Skills also matter - the construction sector quality programme (“right card for the job”) should be supported and training and qualification programmes already in place promoted.
A last issue, not exclusive to brownfield but important nonetheless, is radon – where Public Health England’s work on radon awareness and management programme needs a boost.
Environmental Protection UK Land Quality Committee chair David Rudland
EPUK is supportive of proposals to prioritise the development of brownfield land if it helps reduce greenfield sprawl and accelerates the management of the contamination sometimes associated with brownfield sites.
We note that the new Conservative
manifesto has proposed that brownfield land would be used “as much as
The Conservatives have pledged to build 200,000 starter homes on brownfield land.
One of the temptations of having housing targets is to squeeze in as many homes as possible on a given parcel of land without any attempt at creating a sense of place.
It wasn’t long ago that housing densities were the obsession – near where I live is a new housing estate nearing completion but begun in the mid-2000s.
It is noticeable how every public space is occupied by parked cars, there is no place for refuse bins which have to live in front of houses, and weeds abound, growing between the sections of ubiquitous block paving.
Even after a short space of time the place is looking neglected and tatty. Perhaps all development master planners should be made to revisit their creations after five years and again after 10 to see how they have fared and learn from this.
The drive to provide additional housing must be mindful of the wider impacts on the environment such as deterioration in air quality through increased road vehicles, waste disposal/recycling and demands on scarce natural resources like water.
We note that some brownfield sites are contaminated and there will be instances where land condition is so poor that considerable work will be needed to bring these sites into a condition where development is feasible.
The amount of up-front investment is considerable and without a readily available programme of public funding for this aspect it’s hard to see how these sites will move forward.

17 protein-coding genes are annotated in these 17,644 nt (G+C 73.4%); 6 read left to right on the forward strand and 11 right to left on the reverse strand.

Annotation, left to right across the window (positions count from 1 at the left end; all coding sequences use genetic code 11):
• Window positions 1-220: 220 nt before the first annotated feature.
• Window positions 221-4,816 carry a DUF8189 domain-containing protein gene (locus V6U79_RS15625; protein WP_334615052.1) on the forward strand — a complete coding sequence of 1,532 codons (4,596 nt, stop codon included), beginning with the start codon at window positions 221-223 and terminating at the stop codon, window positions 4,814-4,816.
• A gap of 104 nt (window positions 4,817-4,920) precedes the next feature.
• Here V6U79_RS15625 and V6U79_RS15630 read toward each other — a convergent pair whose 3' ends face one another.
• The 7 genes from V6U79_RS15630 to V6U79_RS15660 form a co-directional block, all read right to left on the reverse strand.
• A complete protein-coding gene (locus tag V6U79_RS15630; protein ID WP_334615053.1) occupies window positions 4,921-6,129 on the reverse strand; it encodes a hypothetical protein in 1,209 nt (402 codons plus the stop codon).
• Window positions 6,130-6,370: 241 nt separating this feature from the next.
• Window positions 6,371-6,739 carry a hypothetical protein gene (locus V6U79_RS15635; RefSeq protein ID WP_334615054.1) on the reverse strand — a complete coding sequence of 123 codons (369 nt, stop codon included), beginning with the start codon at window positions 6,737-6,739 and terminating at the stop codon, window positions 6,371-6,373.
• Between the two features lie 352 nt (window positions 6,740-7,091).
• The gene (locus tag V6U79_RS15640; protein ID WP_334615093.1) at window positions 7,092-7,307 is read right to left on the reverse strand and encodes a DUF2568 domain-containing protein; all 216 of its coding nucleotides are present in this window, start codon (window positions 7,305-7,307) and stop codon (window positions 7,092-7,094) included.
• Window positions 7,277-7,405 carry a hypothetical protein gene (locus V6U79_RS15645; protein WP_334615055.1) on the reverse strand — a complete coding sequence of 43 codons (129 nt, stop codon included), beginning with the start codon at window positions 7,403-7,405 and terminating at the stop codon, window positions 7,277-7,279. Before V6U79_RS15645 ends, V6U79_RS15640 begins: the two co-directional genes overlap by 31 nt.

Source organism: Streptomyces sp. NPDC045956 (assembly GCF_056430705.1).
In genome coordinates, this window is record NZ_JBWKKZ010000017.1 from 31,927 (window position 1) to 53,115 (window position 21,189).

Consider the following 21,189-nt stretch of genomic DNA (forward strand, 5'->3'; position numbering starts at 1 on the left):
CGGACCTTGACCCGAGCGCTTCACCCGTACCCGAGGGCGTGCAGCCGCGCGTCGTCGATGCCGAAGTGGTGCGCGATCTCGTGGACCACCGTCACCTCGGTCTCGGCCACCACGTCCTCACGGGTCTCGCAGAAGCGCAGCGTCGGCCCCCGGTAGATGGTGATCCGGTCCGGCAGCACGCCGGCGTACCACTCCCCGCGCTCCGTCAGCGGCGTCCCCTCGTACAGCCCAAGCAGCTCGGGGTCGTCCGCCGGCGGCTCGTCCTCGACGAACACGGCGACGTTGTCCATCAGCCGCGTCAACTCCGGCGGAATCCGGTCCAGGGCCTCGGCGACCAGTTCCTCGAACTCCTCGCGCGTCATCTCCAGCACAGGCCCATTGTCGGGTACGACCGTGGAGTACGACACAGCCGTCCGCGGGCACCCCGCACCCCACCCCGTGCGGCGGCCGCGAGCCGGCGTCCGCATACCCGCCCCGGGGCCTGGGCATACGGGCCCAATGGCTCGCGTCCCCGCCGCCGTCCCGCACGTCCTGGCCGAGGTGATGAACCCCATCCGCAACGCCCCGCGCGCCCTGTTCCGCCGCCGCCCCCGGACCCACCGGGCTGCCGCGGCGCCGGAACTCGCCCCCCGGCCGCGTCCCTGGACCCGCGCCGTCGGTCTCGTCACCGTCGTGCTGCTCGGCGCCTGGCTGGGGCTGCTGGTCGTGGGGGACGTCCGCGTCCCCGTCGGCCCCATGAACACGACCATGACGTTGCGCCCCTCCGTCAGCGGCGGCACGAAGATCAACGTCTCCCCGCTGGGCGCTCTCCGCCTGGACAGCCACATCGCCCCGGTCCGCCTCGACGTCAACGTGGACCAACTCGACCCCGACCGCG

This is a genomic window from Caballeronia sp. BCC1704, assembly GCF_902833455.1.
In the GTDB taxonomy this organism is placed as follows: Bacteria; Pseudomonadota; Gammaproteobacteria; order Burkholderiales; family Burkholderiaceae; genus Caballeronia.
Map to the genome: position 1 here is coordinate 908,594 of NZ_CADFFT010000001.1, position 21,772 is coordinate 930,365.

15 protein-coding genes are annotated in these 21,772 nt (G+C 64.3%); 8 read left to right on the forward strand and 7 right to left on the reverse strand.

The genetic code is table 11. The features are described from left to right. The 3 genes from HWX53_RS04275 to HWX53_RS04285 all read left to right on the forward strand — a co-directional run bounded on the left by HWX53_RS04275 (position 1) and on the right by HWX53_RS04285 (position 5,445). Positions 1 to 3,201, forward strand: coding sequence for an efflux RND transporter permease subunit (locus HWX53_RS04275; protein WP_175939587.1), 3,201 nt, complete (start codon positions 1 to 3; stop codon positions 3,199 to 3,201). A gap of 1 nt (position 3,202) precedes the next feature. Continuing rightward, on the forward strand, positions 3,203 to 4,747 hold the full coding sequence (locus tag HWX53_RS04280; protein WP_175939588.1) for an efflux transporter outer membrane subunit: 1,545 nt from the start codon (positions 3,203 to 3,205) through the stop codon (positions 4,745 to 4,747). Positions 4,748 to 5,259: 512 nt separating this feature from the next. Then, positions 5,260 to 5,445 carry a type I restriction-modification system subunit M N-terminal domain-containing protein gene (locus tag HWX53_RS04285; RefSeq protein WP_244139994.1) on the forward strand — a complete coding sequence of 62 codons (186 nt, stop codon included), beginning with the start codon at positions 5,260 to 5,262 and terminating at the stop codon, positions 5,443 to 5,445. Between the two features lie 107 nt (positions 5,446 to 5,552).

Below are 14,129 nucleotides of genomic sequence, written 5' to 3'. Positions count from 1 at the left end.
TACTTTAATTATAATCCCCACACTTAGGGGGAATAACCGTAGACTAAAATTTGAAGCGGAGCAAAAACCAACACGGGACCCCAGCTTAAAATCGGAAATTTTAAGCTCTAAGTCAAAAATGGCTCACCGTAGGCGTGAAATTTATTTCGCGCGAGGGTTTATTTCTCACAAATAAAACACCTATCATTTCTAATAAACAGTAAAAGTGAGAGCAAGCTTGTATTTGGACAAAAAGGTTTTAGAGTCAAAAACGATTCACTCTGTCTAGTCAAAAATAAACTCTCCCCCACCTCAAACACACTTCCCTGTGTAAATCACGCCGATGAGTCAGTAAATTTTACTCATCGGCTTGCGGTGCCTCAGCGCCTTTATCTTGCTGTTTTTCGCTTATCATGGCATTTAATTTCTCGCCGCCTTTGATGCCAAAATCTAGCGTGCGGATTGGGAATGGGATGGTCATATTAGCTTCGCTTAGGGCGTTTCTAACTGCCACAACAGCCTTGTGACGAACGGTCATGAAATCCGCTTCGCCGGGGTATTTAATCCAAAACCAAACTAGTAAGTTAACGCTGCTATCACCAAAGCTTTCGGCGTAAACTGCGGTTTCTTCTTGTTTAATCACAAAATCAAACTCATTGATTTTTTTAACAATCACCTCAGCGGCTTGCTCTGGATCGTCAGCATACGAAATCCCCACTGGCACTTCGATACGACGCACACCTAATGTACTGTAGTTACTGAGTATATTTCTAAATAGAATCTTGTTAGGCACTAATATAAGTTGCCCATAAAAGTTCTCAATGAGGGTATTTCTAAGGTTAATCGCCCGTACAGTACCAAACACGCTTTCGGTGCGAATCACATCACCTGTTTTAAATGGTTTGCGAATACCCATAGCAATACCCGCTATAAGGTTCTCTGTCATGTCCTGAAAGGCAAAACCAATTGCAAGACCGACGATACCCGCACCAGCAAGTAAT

Planning Officers’ Society president David Evans
Making the most effective use of previously developed land which is not of high environmental value is a core principle of national planning policy.
The Planning Officers' Society, which is the voice of public sector planners, believes that this is best achieved through local planning authorities working with their local communities in preparing local plans and determining planning applications.
This locally determined place shaping work is key to the creation of successful mixed use communities properly integrated into the locality with the necessary infrastructure.
This includes providing not just homes but also local jobs, community facilities, affordable housing, transport facilities and greenspace.
As Greg Clark said in November 2011: “When people know that they will get proper support to cope with the demands of new development, when they have a proper say over what new homes will look like and when they can influence where those homes go, they have reasons to say ‘yes to growth’”.
The Society is concerned that the proposals to introduce local development orders to relax planning controls at a national level will by-pass local community involvement and undermine the creation of sustainable mixed use places.
The Society believes that decisions on whether or not a LDO is an appropriate solution should be taken locally through the democratic process following community engagement.
The Government's desire to speed up the delivery of affordable housing is welcomed but the Society believes that local community based decision making is the right way forward.